He told a conference in Nottingham that a Labour government would set up pilot schemes to offer three choices to people who had been unemployed for more than a year.
They would be offered "a personal job account" and three six-month routes from welfare to work, financed by the money that would otherwise be spent on benefits and schemes such as Training for Work.
It is estimated that the notional account, which could be topped up by European money in unemployment black-spots, could be worth an average pounds 2,000 over the six months. The money would be paid out weekly, not in a lump sum.
Mr Blunkett said the three back-to-work options were: "Neighbourhood Match", offering work experience and skills training for people on local regeneration schemes; "Learning for Work", offering education for a work- related qualification; and "Business Start", giving assistance for people to start a business.
Each pilot scheme would be carefully appraised, "especially its ability to yield net savings to the public purse".
But Mr Blunkett added that additional action would have to be taken to help people who had been out of work for more than two years. "For them, we shall offer 'Job Plus' - this will be a regular private-sector job, plus training, including an element of employer rebate," he said. "The rebate would be funded by the windfall levy on the excess profits of the privatised utilities."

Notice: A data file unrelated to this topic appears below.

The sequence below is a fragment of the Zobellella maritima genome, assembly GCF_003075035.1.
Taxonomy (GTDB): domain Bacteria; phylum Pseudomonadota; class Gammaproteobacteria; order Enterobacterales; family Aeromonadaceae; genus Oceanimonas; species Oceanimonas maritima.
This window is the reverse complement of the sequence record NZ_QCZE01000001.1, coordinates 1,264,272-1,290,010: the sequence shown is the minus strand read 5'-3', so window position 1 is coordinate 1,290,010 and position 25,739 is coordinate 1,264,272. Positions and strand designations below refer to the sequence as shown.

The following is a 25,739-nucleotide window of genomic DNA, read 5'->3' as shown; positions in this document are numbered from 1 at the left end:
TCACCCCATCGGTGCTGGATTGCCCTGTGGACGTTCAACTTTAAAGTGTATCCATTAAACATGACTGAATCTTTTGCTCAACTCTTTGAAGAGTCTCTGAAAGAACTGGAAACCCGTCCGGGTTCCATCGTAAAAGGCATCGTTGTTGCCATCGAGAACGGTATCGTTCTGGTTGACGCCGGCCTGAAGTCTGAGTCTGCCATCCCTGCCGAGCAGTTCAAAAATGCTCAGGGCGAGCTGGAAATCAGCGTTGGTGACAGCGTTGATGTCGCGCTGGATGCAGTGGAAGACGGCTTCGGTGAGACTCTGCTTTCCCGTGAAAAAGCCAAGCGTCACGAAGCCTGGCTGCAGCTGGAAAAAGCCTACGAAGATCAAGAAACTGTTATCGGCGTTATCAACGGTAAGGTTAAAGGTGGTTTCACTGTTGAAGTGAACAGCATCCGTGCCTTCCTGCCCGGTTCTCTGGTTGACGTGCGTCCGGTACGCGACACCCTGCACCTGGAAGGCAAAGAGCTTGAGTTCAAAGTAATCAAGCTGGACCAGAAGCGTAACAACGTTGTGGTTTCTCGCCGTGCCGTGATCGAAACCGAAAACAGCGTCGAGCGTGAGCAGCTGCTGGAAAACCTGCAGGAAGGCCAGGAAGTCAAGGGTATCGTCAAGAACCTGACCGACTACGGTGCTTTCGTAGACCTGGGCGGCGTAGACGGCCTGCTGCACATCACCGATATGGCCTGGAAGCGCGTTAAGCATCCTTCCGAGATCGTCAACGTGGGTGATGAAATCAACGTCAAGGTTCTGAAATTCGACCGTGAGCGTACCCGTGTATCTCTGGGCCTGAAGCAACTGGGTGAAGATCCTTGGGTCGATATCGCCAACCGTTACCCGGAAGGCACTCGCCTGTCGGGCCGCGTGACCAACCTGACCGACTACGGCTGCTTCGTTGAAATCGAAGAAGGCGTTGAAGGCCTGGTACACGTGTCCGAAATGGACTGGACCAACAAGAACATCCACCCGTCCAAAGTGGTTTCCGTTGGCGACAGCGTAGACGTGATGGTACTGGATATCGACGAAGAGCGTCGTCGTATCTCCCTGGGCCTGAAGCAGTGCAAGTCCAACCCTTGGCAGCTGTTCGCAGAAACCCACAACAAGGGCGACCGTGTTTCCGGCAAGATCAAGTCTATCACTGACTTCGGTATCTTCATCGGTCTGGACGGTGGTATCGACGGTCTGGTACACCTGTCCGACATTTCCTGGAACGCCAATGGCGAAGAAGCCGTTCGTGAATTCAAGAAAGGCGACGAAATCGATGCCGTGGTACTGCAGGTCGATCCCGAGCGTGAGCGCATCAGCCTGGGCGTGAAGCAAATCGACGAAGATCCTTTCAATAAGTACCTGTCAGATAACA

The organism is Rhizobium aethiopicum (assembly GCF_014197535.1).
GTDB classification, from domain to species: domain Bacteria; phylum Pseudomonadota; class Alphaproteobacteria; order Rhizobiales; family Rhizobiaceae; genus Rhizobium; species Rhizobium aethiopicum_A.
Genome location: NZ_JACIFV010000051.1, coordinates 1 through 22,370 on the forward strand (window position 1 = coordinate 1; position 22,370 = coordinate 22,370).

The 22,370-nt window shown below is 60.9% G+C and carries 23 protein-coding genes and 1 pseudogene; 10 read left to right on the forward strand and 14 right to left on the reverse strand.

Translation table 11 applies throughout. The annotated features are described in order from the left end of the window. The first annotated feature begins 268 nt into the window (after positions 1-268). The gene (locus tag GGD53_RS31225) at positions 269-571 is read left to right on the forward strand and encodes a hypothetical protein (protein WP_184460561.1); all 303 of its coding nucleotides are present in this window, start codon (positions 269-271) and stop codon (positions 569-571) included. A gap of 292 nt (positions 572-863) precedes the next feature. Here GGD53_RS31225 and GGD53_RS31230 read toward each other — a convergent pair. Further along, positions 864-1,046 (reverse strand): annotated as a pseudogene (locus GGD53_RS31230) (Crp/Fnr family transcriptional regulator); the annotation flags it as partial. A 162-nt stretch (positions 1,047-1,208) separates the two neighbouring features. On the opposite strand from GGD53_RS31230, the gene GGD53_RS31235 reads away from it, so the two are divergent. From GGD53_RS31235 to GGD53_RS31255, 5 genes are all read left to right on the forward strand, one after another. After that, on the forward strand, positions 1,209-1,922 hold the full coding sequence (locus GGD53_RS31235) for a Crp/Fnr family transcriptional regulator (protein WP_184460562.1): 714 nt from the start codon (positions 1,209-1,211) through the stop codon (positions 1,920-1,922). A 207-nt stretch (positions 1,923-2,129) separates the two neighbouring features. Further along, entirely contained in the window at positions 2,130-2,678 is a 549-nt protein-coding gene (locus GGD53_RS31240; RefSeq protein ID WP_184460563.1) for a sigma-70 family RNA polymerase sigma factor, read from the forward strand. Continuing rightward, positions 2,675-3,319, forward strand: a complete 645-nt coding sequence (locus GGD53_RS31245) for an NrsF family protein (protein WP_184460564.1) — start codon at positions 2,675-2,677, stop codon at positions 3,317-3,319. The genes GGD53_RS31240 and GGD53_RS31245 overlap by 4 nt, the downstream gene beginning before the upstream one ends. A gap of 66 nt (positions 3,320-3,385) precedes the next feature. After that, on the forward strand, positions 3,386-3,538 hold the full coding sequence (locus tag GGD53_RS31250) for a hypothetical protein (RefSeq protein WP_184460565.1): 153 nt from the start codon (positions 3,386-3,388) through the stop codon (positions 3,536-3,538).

Mr Blunkett said a similar programme had been tried with the Tories' "Workstart" pilot schemes, which had had the greatest take-up among smaller companies. "However, smaller companies are less likely to be able to provide the training needed to equip the employee with the skills needed to move into unsupported employment.
"That is why we are proposing a more substantial rebate ... we have suggested pounds 75 per week for six months when taking on somebody unemployed for more than two years - insisting that training should be a key element."
He added: "We need to be flexible ... putting together a range of options to run side by side, adding up to a radical new approach to tackling long- term unemployment."Reuse content